Johnny B probably got the idea from his friends in Greece. I hear they're not so worried about their deficit anymore. ::)

They're giving it two riots thumbs up over there.  ;D

Offline Caela

Re: Sequestration
« Reply #41 on: March 12, 2013, 11:58:01 AM »
If the consequence of not coming to an agreement was a fine in the order of a full year's salary or prison time for not doing their job, we would not be in this predicament right now.

Forget a full year's salary. My personal opinion is that their salaries should have been the first things cut...in half (at least, there is no reason that someone who only works PART of the year at their job should be making more than 4x - or more - than their lowest paid constituents)...PERMANENTLY. Also, this little perk of some positions being paid salaries for the rest of their lives, receiving health benefits for the rest of their lives etc...GONE. Granted it wouldn't save a huge chunk of change in the short term, but it would add up over the long haul and it would be something that hurt the politicians not doing their jobs instead of the main populace who are just trying to make ends meet and keep their kids fed during a recession.

I'd also change the way they write bills and get rid of their ability to add riders to a bill. You want to use federal money to build a bridge to nowhere...you can no longer attach it to a bill about education. You have to submit it as it's own bill and let it be voted on on it's own merits. This would chop a good chunk of the pork barrel spending out since a number of these would be shot to hell IF they ever made it out of committee. Too many decent bills get shot down because of the riders attached to them, and too much pork gets through as a means of buying votes. Again, not something that would likely save tons of money, especially in the short term, but something that would effect the Politicians more than the average Joe.

Other cuts DO need to be made, but they should be made with some common sense and look at the big picture, not just short term gains. The military budget is bloated beyond belief but cutting their tuition programs is BS. I'd have no problem cutting salaries for top brass down to something like 75k a year. The money saved I'd put back into the system to given soldiers a bit of a pay bump. It wouldn't be huge obviously, but it would still be an improvement over what they have now. I'd also look at those projects that Hades mentioned, the ones the military actually said they don't need and that are really just States looking to pad their own pockets with military contract, and cut them clean out. The money not being wasted on such projects could be put back into the system for the VA or tuition programs for soldiers.

I hate to say it, but if you're trying to streamline gov't spending, and cut waste, some jobs will be downsized or flat out lost. The federal gov't is so bloated it's ridiculous and it does need to be pared down to size. If you have three people in one office doing the same job, and it's only a two person job, then someone is going to lose their job. Perhaps they could be transferred to an area that needs more people, perhaps not, but some jobs would end up on the chopping block. It sucks but if we're really trying to get gov't spending under control it needs to happen.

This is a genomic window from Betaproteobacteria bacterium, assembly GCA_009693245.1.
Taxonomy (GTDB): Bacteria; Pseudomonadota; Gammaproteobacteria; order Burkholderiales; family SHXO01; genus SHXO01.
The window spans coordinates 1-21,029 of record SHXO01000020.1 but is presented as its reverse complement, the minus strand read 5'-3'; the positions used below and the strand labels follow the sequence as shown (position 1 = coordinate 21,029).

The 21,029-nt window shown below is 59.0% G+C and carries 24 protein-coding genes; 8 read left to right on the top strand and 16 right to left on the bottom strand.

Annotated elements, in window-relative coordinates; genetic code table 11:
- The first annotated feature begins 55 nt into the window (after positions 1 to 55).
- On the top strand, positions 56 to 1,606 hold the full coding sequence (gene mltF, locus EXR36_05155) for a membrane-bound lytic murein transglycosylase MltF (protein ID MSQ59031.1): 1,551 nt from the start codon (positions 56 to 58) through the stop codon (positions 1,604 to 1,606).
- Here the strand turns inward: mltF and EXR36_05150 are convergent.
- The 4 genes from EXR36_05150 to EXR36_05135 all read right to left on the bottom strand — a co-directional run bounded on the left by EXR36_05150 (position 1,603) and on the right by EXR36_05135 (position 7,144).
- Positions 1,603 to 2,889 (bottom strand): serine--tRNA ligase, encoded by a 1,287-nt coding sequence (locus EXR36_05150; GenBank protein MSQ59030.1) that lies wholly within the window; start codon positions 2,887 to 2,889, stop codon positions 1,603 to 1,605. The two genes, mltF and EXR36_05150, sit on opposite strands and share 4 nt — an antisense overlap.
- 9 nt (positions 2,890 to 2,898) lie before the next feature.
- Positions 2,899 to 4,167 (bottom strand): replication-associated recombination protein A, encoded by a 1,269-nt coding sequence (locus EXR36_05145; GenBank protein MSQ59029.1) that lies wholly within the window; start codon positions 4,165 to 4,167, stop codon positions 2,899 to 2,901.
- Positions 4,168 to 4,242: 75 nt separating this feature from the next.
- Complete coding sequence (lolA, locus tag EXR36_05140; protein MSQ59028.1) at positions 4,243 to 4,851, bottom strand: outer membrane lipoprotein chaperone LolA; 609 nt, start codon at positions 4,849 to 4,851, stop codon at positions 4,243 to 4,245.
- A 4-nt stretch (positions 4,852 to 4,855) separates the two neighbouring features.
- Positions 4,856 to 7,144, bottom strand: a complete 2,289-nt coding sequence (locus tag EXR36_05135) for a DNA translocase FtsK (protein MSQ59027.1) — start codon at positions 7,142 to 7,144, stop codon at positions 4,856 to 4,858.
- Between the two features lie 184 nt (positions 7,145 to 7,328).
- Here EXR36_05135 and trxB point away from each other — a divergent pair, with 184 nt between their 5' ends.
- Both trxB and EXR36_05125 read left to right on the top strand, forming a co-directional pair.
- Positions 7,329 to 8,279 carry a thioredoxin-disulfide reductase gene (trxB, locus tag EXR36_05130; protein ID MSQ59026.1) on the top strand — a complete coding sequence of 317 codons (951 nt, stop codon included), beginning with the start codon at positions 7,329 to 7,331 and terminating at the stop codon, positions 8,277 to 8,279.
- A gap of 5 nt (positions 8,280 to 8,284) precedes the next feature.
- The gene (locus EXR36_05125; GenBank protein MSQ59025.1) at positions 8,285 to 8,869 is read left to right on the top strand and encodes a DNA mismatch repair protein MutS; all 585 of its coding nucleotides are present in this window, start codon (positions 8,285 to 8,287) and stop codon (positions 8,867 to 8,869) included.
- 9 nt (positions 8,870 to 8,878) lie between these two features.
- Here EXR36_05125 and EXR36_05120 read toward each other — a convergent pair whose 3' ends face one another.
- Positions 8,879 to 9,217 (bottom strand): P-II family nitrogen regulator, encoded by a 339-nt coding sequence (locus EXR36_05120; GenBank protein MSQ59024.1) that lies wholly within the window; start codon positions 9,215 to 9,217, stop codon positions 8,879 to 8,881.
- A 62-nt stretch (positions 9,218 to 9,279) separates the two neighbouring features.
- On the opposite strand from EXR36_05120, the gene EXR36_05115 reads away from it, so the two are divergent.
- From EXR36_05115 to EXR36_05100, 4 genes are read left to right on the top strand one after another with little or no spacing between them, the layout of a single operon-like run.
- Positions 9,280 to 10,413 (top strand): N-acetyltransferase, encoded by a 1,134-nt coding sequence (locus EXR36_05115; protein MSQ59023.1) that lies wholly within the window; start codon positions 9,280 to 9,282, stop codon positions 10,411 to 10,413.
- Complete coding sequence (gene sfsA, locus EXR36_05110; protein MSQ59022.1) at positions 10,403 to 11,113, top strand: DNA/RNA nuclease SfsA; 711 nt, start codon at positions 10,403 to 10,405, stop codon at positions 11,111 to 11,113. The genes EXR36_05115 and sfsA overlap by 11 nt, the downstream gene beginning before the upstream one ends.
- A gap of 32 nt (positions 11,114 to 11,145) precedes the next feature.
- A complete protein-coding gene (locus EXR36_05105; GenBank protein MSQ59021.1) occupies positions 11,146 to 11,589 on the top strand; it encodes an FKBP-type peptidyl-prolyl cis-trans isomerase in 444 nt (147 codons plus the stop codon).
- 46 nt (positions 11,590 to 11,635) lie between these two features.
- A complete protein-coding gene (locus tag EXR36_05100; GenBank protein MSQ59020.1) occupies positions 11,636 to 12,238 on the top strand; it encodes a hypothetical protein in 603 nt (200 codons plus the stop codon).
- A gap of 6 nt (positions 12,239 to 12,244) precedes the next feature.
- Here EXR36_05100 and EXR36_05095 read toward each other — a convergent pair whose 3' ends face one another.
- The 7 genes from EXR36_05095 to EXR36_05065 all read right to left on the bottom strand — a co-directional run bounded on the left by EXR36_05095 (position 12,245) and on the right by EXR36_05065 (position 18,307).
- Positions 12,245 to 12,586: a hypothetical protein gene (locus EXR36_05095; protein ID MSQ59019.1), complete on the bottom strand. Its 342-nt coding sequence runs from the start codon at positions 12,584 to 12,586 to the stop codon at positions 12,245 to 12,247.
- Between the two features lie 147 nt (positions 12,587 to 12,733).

I would probably also restrict humanitarian aid to places devastated by natural disaster or civilian populations affected by war - maybe. I'm personally of the opinion that there is so much humanitarian aid needed in the US that we don't have a lot of business sending resources elsewhere until we get that straightened out. It's kind of like expecting those parts of the east coast that got hit by Sandy to ignore their rebuilding so they can send aid to places affected by wildfires in the west.

It's not that I don't think we should help others who need it, but it is an established fact that you are better at helping others when you have reached a stable place yourself. I think the US needs to do that. Badly.

THIS.

I would probably go a bit further and cut it to only places effected by natural disasters, and then on a case by case basis because...really...I am enough of a bitch that I see no good reason to send money to reinforce the home of someone who hates me, when my own roof needs replacing. I think we have enough people in need here that need our help that we should be sending our aid money to our own people. I would much rather see our aid money spent on things at home like decent low-income housing, food supplement programs designed to get people eating real food (not just the trash that's cheapest), job training programs to get people real, viable, skills that will allow them to get off the gov't tit and let them give themselves and their children, better lives and more opportunities.

Offline Sasquatch421

Re: Sequestration
« Reply #42 on: March 13, 2013, 05:07:03 PM »
Forget a full year's salary. My personal opinion is that their salaries should have been the first things cut...in half (at least, there is no reason that someone who only works PART of the year at their job should be making more than 4x - or more - than their lowest paid constituents)...PERMANENTLY. Also, this little perk of some positions being paid salaries for the rest of their lives, receiving health benefits for the rest of their lives etc...GONE. Granted it wouldn't save a huge chunk of change in the short term, but it would add up over the long haul and it would be something that hurt the politicians not doing their jobs instead of the main populace who are just trying to make ends meet and keep their kids fed during a recession.